Saturday, May 14, 2011 | 2:01 a.m.
In 2005, President George W. Bush said if oil prices were at $55 a barrel, the oil companies wouldn’t need the lucrative subsidies that the federal government gives them.
At the time, oil prices were around $50 a barrel, and in a hearing in the Senate, executives from the five largest oil companies were asked whether they agreed with the oilman-turned-president. They did.
Fast forward to 2011. Oil prices are hovering around $100 a barrel, so the Senate Finance Committee summoned executives from the same companies, and on Thursday asked them if they agree with Bush’s sentiment. They don’t.
ConocoPhillips CEO James Mulva, the only executive to testify this week and in 2005, said the oil companies still needed the subsidies because the price of doing business has gone up.
Before anyone pities the poor, poor oil companies, consider two other things that have gone up: gas prices and oil company profits.
An average gallon of unleaded gasoline is at a record high at $3.90 a gallon, up $1.03 from a year ago. The big five oil companies recorded more than $31 billion in profits for the first three months of this year. They are projected to make $125 billion this year.
Given all of that, the Senate is considering a bill that would repeal the subsidies those five companies receive. It would amount to about $2 billion, a small percentage of their profits. That money would help the government stave off some budget cuts.
But Republicans are taking the oil companies’ view. They say the bill wouldn’t lower the prices at the pump, but if that’s true, what’s the point of giving the subsidies? The Republicans also complain that the Democrats are trying to raise taxes, but Democrats just want them to pay their fair share.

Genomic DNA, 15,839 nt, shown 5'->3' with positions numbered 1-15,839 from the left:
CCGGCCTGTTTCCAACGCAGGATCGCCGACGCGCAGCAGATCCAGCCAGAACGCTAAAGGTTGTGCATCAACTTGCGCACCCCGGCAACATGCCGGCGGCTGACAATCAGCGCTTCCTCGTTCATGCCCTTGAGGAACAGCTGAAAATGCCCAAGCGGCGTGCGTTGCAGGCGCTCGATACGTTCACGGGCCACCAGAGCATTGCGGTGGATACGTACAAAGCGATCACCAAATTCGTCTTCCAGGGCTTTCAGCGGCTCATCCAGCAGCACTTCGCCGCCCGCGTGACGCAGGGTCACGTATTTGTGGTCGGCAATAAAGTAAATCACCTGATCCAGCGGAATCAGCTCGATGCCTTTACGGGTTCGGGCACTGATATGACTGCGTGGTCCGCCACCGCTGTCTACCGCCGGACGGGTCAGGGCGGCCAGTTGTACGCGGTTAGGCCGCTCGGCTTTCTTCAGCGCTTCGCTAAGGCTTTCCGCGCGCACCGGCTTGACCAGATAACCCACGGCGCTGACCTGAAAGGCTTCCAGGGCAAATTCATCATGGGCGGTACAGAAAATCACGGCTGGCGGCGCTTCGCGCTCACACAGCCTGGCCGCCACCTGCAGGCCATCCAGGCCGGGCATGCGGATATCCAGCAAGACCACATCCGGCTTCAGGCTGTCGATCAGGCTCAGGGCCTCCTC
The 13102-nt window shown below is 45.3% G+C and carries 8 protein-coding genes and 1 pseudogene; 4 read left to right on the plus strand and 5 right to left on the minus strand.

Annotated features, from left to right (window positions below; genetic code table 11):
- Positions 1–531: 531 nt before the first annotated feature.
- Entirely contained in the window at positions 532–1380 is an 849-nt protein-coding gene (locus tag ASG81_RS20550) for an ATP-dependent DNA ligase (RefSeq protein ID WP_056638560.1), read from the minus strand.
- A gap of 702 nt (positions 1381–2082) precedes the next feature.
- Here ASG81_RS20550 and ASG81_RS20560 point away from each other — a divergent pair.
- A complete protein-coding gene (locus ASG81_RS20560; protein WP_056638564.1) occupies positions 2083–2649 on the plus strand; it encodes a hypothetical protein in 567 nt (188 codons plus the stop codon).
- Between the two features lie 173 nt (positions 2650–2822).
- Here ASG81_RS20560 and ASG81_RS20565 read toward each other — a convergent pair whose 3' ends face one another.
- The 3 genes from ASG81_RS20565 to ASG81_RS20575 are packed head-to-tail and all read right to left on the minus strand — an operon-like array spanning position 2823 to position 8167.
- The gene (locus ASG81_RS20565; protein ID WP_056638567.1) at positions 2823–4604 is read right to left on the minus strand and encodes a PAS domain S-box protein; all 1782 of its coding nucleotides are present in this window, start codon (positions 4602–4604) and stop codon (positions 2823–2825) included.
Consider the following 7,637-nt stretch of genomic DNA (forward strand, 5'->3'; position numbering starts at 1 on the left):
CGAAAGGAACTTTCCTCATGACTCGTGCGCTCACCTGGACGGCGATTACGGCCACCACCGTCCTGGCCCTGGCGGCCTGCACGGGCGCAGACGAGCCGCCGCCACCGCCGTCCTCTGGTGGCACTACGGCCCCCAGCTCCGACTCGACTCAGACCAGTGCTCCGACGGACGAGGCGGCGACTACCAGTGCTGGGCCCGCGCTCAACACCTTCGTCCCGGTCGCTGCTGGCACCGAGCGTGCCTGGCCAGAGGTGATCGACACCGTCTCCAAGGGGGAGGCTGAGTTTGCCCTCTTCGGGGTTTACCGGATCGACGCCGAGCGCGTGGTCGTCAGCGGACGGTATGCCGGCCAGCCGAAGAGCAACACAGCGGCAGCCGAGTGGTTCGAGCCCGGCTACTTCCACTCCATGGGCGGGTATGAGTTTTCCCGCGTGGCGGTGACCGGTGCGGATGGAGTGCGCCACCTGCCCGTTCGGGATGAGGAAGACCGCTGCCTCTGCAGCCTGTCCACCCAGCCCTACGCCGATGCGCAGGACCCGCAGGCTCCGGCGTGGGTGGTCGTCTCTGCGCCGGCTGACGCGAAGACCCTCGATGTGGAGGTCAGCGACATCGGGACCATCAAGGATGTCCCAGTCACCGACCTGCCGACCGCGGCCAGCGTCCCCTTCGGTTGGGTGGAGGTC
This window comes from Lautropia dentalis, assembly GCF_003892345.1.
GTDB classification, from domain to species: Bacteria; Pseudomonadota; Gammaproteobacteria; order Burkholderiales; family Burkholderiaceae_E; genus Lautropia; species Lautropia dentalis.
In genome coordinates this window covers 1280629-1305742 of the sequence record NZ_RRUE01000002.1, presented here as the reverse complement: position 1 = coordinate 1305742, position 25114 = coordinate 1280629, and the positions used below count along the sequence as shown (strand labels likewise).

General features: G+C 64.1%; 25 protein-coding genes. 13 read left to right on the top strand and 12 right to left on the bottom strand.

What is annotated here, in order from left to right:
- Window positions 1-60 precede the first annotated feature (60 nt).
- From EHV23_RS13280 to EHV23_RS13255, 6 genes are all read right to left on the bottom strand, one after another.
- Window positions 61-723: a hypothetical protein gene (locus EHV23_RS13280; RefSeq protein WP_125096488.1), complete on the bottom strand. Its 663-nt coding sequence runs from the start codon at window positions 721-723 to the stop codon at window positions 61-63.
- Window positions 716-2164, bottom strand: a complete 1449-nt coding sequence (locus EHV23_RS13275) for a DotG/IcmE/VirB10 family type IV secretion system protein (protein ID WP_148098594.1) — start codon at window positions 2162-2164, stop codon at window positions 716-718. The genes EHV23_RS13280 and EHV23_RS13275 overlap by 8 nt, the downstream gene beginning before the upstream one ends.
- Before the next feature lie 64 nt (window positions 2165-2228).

During the hearing, Democratic senators talked about the country making “shared sacrifices” during the economic downturn. Chevron Corp. CEO John Watson said Americans don’t want that but instead want “shared prosperity.”
He was cut off by Democratic Sen. Jay Rockefeller, D-W.Va., a scion of the oil tycoon who founded Standard Oil — the company that spawned Chevron. “Lovely statement,” Rockefeller said, “but do you understand how out of touch that is?”
Unfortunately, the executives and the Republicans are blind to the fact that Americans’ prosperity is hampered by the gas prices. Instead, they offer a litany of spurious complaints:
• One executive complained the industry shouldn’t be “punished” because it’s successful. But if the companies are so successful, they don’t need the subsidies.
• Another executive said repealing the subsidies would “discourage” oil companies from investing in exploration. But no one will be discouraged when they can make the profits the oil companies do.
• In a news release issued before the hearing, ConocoPhillips complained that the plan to repeal the subsidies was “un-American.” That’s disgraceful. Doing your part is fundamentally American — it’s not paying your fair share that is un-American.
The fact is the oil industry can and should pay more. Congress should pass the bill. It’s disgusting that Republicans are letting the oil companies gorge themselves while average Americans get stuck with the bill.